Team participating this year are: Basingstoke Bison, Blackburn Thunder,  Bracknell Ice Bees (U16), BWIHFT Team (U16), Coventry Phoenix, Guildford Lightning, Manchester Phoenix, Milton Keynes Falcons, Oxford Midnight Stars, Sheffield Shadows (U16), Solihull Vixens, Streatham Strorm, Swindon Topcats (A & B teams), Swindon Topcats (Under 16s) and Wrekin Raiders.

If you’re interested in going along to watch (and after watching the playoff weekend, I highly recommend that you do!), tickets for the event are only £3 per day, or £5 for the whole weekend, which includes a programme.  For more information, check out the Facebook group!

And if you do go, keep me updated please!

Manchester Phoenix vs Kingston Kestrels [10.05.2014]

Dear Diary,

Today I went to my first sledge hockey game and it was awesome…

20140510_133544(Please excuse the crappy photo, I only had my phone and was taking photos through the glass)

Seriously though, I enjoyed myself far more than I thought I would.  The teams were fantastic, with lots of goals (okay, so maybe they were a little one sided, with the Kestrels winning 7-1, but still fun), and a lot of speed, skill and determination.  Despite being in a sledge, the hits seem just as hard as regular hockey, with more than one of them leaving me wincing in sympathy.

The rules are almost identical to IIHF hockey rules, with a few exceptions, so it’s easy to follow, but the style of play is rather different.  Board battles are still the same, but there is a lot more passing and bouncing the puck off the boards than I expected.  Because it’s hard to build up speed in a sledge while controlling the puck (the sticks are also the means of propelling themselves on the ice), there are less breakaways, and more long passes.

There were two big things that I noticed about the game though.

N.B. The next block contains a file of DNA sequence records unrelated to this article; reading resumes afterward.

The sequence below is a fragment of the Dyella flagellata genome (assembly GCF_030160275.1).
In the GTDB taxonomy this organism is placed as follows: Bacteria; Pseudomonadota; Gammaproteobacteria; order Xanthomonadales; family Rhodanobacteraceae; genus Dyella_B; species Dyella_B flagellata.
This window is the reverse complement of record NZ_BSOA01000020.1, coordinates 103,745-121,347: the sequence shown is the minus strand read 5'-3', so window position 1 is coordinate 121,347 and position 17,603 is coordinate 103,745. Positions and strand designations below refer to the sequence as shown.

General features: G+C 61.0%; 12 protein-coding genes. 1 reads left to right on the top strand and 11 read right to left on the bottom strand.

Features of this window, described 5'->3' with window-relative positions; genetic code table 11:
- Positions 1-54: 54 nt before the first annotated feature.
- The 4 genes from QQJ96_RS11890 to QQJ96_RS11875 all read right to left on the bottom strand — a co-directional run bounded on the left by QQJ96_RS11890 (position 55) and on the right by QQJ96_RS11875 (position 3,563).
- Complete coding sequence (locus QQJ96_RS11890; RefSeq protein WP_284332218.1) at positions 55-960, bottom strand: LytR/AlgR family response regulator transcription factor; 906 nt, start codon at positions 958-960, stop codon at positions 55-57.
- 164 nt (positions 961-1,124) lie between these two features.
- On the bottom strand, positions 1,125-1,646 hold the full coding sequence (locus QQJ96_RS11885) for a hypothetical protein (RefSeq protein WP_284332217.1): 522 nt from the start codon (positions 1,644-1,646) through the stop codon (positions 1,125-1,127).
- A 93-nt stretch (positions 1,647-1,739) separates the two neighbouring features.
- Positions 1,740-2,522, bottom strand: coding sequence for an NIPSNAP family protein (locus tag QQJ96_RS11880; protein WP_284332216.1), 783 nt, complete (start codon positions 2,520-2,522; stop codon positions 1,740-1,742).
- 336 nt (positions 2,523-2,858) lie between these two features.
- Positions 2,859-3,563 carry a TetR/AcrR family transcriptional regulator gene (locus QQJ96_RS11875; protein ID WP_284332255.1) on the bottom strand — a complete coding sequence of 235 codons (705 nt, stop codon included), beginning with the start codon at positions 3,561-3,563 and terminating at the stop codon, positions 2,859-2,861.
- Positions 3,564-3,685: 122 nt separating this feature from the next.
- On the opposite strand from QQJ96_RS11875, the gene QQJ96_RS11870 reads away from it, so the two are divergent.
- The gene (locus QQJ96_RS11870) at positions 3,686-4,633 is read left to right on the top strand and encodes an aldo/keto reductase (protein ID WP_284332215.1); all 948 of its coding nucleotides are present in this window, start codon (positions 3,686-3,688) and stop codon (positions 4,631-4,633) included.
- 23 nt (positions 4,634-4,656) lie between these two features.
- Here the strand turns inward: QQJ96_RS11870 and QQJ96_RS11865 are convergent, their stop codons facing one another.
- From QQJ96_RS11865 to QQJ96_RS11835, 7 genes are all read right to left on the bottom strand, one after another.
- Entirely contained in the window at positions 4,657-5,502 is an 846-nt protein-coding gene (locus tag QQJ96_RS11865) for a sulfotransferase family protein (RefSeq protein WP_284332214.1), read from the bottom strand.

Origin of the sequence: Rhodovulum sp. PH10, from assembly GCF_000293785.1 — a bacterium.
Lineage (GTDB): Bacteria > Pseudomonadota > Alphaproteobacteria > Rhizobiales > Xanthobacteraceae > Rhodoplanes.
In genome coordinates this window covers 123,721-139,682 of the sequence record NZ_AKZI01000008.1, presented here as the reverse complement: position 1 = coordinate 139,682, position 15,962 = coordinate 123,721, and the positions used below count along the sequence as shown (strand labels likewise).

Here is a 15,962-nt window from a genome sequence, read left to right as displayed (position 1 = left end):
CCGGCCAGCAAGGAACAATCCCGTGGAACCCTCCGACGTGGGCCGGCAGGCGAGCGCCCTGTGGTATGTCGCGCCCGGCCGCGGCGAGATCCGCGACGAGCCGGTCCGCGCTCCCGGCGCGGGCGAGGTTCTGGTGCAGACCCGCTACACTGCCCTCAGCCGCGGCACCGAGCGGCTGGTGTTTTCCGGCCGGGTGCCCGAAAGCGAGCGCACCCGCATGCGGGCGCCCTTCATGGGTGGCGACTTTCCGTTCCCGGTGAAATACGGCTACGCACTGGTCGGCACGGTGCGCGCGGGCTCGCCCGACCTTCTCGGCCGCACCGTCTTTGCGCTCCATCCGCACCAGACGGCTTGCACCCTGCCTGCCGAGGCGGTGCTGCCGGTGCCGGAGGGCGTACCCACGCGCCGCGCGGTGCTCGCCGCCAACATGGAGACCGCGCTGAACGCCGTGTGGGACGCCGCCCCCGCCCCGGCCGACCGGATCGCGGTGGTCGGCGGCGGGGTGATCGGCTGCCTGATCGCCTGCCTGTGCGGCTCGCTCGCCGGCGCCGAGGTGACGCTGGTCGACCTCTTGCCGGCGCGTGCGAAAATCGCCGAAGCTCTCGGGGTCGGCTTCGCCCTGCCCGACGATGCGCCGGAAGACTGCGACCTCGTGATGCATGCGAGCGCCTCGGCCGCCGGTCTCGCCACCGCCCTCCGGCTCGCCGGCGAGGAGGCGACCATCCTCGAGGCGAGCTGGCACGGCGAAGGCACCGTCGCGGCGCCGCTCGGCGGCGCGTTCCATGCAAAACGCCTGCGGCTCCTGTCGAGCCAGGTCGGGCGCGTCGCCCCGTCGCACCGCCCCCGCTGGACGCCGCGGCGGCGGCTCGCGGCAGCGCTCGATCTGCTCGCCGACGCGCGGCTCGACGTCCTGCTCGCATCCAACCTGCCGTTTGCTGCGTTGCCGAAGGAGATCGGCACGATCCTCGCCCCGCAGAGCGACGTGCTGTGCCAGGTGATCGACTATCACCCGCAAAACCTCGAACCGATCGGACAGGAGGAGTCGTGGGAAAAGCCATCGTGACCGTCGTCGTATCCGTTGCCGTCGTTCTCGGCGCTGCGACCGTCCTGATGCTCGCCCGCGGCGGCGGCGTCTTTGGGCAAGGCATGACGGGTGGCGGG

The first was the clear difference in skill levels between the Team GB players and the others.  Not that the non-international players were bad, at all (hell, the fact that they’re on the team means they’re pretty damn good), but the GB players were a step above the rest.  The goals in the game were scored by Matt Clarkson (Kestrels, 3 goals), Ian Warner (Kestrels, 3 goals), Matt Woollias (Kestrels, 1 goal) and Karl Nicholson (Phoenix, 1 goal).  All four of them are Team GB players.  Everyone was great to watch, but those guys really stood out for me.

The second thing I noticed made me sad.  There were only a tiny amount of supporters there, and I strongly suspect that most of them were family and friends of the players.  In fact, when I mentioned to someone that I was there and didn’t already know one of the players, they seemed almost shocked.  So, fair warning.  I’m going to continue to promote sledge hockey on my blog and my twitter.  I’ll keep promoting it until it’s no longer needed (so probably for a fair while yet).  It’s a fantastic sport, and close enough to regular hockey that if you’re a hockey fan, you’ll enjoy this too.

For me, personally, one of the other endearing fact about the sport is that the players and teams are so happy to interact on social media.  Having players favourite my tweets, or retweet me makes me happy.  It makes me more likely to keep tweeting and talking about them, and it makes me feel like they actually want me there at the games.  I’m a big believer in the power of social media in any case, but this is proving my point again.  Both the Kestrels and the Phoenix have been so friendly towards me on twitter, it just makes me want to support them more.

Oh, and while I wasn’t sure which team to support at the start, I think it’s going to be Kingston.  Two hat tricks in my first game pretty much seals the deal – unless  Manchester can pull out something spectacular for their next game against Peterborough on June 14th.  For those who want to watch Kingston play, their next game is May 24th against Cardiff.

So, in conclusion, sledge hockey is awesome, and you should all go watch a game or three.